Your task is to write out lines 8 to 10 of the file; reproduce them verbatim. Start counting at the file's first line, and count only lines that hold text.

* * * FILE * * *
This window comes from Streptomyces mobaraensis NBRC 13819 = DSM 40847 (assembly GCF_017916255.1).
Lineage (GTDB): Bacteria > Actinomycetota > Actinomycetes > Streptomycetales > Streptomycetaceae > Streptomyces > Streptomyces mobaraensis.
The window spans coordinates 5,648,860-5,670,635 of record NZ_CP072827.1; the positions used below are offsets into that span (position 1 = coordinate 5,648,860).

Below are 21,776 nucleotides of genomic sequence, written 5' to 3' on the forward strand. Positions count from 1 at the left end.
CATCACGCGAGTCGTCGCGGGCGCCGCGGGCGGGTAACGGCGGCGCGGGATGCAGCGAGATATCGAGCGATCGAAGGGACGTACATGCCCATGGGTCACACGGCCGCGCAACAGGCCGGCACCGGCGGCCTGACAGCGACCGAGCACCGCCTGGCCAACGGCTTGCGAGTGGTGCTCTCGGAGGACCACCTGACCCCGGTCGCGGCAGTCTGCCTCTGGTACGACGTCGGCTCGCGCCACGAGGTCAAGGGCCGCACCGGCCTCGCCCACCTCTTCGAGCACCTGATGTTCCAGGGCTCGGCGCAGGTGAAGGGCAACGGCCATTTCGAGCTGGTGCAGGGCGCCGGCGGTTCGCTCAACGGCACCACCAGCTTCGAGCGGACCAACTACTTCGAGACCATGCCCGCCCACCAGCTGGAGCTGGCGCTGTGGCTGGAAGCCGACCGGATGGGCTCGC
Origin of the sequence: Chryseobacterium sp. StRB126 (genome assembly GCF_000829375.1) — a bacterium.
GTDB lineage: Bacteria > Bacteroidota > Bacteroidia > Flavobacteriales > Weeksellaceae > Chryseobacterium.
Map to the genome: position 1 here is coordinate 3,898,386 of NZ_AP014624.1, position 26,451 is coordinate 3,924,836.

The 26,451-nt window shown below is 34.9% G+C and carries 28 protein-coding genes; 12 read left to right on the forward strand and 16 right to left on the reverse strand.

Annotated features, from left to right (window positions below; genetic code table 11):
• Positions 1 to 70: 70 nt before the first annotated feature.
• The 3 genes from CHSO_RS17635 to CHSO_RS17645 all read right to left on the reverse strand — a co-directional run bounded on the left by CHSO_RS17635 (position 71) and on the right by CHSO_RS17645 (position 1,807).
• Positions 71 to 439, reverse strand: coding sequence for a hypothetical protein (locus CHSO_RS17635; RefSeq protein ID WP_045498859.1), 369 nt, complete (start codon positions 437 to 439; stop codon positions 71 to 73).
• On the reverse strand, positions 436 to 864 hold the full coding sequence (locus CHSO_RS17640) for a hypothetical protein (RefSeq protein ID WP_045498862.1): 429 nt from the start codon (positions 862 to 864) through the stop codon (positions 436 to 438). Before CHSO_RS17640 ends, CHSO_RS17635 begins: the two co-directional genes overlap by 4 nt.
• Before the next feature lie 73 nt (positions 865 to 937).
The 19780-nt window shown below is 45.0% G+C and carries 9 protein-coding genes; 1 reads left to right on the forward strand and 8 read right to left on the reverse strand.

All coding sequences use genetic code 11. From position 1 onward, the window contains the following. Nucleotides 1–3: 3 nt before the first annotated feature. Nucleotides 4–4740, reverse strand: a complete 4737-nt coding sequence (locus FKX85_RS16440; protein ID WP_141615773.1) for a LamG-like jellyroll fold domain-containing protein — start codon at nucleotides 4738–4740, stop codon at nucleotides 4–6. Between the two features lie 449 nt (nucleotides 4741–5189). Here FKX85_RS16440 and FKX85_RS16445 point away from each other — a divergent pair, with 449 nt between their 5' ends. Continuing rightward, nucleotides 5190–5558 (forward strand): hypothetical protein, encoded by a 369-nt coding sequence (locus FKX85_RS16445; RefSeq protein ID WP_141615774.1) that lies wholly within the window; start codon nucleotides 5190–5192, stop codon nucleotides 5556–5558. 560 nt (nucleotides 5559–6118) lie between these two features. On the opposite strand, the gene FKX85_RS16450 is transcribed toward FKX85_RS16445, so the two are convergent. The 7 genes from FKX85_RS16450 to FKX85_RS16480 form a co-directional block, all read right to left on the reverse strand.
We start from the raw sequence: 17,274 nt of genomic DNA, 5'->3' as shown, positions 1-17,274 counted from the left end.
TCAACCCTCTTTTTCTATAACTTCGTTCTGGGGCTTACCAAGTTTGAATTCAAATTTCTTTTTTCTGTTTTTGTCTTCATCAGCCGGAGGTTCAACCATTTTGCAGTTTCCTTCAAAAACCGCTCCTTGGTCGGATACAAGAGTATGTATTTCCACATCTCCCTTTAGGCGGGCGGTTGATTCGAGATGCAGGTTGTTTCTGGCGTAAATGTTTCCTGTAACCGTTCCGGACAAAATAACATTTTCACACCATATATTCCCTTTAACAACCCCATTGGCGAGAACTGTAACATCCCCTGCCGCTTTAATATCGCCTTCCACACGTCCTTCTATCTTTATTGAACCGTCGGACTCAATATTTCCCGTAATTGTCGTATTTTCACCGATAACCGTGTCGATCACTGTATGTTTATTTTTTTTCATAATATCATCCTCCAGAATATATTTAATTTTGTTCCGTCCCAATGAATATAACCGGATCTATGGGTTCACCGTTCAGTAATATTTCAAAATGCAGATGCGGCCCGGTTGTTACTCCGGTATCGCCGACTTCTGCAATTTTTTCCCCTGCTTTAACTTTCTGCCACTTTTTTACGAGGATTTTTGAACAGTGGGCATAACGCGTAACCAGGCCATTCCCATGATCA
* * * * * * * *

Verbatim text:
Map to the genome: position 1 here is coordinate 3,898,386 of NZ_AP014624.1, position 26,451 is coordinate 3,924,836.

The 26,451-nt window shown below is 34.9% G+C and carries 28 protein-coding genes; 12 read left to right on the forward strand and 16 right to left on the reverse strand.

Annotated features, from left to right (window positions below; genetic code table 11):